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STEM at the Junior School

STEM at the Junior School

The January 2021 lockdown saw a return to online learning and the STEM provision at the Junior School was developed further to include class teaching on Teams in addition to the whole school tasks which were presented last year.

The challenge was to enable practical Science investigations for the home environment, using basic household utensils and materials. Lists of requirements were provided before lessons and the students responded admirably. With the generous support of their parents, they joined lessons enthusiastically and ready to learn. If the exact equipment was not available, they learned to improvise and try out different things so that they were able to engage fully in the activities. Much use was made of the recycling box! In this way, Year 4 were able to cover their Sound topic, Year 3 studied Forces and Year 5 explored Material Properties as part of their topic on Africa.

In Year 3 we built elastic band powered machines to launch a small foil ball. We then investigated how the pull-back distance affected the distance travelled by the ball and presented our results in a bar chart built of bricks. As the distances were quite large, we rounded our measurements and each brick was to represent 10cm. Aria’s work showed innovation in her use of scale.

In her words: “The Duplo bricks each count as ten and the Lego brick is one. For example, the pink brick with 4 dots on the top, each dot counts as one, so it is a 4. The first column is 24.”

In Year 5 we explored the problem of clean water. As an exercise in separating materials, we had fun making very dirty water, built a water filter using a plastic bottle, stones, gravel and sand and then cleaned our dirty water. Kiana was not satisfied with the cleanliness of her filtered water and adapted her filter to include a face mask! This helped considerably.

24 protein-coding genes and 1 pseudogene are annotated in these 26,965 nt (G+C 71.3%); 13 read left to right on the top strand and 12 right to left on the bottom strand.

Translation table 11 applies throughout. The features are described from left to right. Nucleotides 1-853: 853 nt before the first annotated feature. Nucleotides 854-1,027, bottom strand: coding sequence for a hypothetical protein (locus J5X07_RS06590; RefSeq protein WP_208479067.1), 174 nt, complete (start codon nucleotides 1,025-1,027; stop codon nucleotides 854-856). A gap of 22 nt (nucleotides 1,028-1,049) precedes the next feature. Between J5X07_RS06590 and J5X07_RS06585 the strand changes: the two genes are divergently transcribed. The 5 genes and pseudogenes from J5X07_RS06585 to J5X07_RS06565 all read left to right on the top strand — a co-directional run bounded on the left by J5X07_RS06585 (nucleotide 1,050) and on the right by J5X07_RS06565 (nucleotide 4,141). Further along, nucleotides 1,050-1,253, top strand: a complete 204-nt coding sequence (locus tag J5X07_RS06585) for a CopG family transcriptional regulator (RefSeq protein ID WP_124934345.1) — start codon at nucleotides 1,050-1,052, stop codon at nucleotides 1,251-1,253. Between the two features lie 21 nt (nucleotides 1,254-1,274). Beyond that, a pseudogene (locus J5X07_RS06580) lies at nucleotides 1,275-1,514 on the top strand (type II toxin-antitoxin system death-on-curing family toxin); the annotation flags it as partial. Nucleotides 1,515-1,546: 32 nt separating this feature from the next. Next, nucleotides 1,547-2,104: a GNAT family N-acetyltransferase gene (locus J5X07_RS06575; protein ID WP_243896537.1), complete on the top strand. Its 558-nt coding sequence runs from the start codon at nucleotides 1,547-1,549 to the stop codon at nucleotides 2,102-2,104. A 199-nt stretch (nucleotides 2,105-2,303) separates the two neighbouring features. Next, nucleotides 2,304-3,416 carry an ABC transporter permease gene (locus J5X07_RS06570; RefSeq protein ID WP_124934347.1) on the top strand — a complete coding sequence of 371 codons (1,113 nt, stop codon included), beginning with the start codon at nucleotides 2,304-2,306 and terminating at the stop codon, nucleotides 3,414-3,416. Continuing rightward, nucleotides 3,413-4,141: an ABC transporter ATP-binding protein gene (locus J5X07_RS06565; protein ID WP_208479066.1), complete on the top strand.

One of the Reception class challenges was to build a powered vehicle using a balloon. Isabella explained how she had to adapt her vehicle design (pictured above) to make it work: She built a tall support tower so that her balloon did not touch the floor. She had to balance her vehicle to stop it toppling over. She changed the exhaust from a straw to a piece of copper tubing to make the vehicle go. To improve further, she suggested adding more bricks for chairs, so that she could have more passengers.

The HPL teaching values were very evident as the girls adapted, yet again, to a period of online learning. The girls displayed impressive perseverance and resilience as they tackled the practical tasks set in STEM. They had to work much more independently (albeit with the valued help of their parents). After an initial input in a Teams meeting, they carried out the practical tasks and investigations away from the screen. I was available for support via the Chat function, but this is very different to the support provided in the classroom.

Yet, the pupils were able to improvise and adapt when things didn’t go to plan and unfailingly returned to the end-of-lesson meeting enthusiastically brandishing the things they had made and the results of their investigations.

I am extremely proud of our girls. Their enthusiasm, cheerfulness and willingness to engage with their learning, despite the very difficult circumstances, have been outstanding and I thank them. However, my great joy has been to return to school and work with the girls in the classroom, helping them to improve their tool handling skills, which, of course, was not possible online. Their increased independence has been evident, I think, but it has also been a pleasure to watch them work together again, supporting each other, cooperating and solving problems together.

However, my great joy has been to return to school and work with the girls in the classroom, helping them to improve their tool handling skills, which, of course, was not possible online.

Mrs Shercliff

Return to Magnolian 2021